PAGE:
Ernst & Young has produced findings contrary to the job-slashing stereotype some critics consistently apply to the European private equity industry.
The top portfolio companies have achieved a considerable advantage over their peers.
The advisory firm analysed nearly 300 of Europe’s largest companies that were owned and exited by private equity firms in the past four years, and found that under private equity’s stewardship the companies not only averaged a 15 percent profit increase and 9 percent productivity percent boost, but also a 5 percent jobs growth.
The private equity-backed companies Ernst & Young examined outperformed public company benchmarks, “even after adjusting for leverage”, the firm said in a statement.
John Harley, global private equity leader at Ernst & Young, said: “By selectively applying its distinct ownership model and targeted business improvement initiatives PE has been able to achieve above market returns; indeed the top portfolio companies have achieved a considerable advantage over their peers.”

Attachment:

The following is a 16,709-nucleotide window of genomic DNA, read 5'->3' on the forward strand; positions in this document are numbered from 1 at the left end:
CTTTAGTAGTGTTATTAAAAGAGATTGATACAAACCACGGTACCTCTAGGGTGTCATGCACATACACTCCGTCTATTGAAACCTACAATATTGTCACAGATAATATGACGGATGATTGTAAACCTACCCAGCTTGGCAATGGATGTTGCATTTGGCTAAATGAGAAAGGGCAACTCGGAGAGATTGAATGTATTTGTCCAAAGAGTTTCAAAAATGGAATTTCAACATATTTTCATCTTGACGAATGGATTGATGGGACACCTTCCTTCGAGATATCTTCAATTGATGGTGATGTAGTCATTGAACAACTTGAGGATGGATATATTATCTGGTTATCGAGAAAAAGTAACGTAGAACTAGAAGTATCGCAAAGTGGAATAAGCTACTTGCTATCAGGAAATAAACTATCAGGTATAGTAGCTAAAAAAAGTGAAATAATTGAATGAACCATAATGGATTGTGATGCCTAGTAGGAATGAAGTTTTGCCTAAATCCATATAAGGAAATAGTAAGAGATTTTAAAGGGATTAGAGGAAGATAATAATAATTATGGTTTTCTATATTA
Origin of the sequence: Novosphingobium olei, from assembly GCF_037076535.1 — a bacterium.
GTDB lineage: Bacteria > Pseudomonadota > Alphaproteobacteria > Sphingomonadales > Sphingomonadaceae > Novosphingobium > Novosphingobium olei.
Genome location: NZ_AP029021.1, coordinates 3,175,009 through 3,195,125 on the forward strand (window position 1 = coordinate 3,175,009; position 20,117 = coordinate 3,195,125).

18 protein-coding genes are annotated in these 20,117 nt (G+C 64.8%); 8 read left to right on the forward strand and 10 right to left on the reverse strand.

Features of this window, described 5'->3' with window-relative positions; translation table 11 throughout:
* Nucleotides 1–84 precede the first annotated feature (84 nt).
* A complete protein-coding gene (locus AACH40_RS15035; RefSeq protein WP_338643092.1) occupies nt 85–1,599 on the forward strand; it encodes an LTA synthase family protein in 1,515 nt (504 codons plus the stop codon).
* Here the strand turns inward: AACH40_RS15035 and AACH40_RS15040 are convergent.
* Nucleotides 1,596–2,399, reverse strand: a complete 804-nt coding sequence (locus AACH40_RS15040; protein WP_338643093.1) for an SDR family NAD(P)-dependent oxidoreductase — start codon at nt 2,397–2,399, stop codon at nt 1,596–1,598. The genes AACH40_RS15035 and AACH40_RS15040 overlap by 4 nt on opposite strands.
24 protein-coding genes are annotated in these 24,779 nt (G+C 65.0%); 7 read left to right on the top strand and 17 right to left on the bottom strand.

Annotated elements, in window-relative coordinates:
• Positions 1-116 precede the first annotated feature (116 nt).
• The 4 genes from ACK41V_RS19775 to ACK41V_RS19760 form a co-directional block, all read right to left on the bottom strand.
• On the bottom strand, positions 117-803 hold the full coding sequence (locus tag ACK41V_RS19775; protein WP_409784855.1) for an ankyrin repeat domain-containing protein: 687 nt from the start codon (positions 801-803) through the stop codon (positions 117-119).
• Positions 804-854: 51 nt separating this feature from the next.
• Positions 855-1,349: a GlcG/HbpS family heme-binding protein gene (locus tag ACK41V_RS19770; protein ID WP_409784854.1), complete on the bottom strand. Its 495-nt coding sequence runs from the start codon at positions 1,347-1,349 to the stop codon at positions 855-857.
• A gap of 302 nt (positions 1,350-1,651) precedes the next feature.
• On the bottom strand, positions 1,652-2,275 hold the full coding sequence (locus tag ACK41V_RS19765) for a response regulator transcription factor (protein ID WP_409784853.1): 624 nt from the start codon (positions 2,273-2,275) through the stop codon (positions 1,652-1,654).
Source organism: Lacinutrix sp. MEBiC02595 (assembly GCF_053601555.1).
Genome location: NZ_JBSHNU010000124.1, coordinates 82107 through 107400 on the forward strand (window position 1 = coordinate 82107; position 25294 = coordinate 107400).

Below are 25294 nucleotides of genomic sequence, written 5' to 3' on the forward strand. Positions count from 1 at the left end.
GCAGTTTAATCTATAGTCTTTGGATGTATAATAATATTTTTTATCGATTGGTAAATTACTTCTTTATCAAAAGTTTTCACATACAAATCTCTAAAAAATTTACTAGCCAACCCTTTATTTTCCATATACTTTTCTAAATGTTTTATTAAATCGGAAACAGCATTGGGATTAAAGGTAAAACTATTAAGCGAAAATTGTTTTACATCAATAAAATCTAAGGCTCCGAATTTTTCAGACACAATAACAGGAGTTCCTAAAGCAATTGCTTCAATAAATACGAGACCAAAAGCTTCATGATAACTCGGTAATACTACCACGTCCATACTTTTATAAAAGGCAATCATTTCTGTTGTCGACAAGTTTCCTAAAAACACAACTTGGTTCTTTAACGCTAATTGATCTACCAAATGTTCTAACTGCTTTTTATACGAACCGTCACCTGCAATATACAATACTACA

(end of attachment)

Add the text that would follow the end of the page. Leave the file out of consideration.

The study also found that private equity firms “remained committed to its poorer performing businesses”, holding on to struggling portfolios for seven years, or twice as long as the average hold period for healthier investments.
The findings echo that of a much larger, global study published in February that found private equity-controlled firms are 2 percent more productive and have 72 percent more effective management than their government-, family- or privately owned equivalents. Commissioned by the World Economic Forum and conducted by a team of academics including Josh Lerner of Harvard Business School, the study examined more than 4,000 private equity-owned and comparable businesses in 12 countries across Asia, Europe and the US.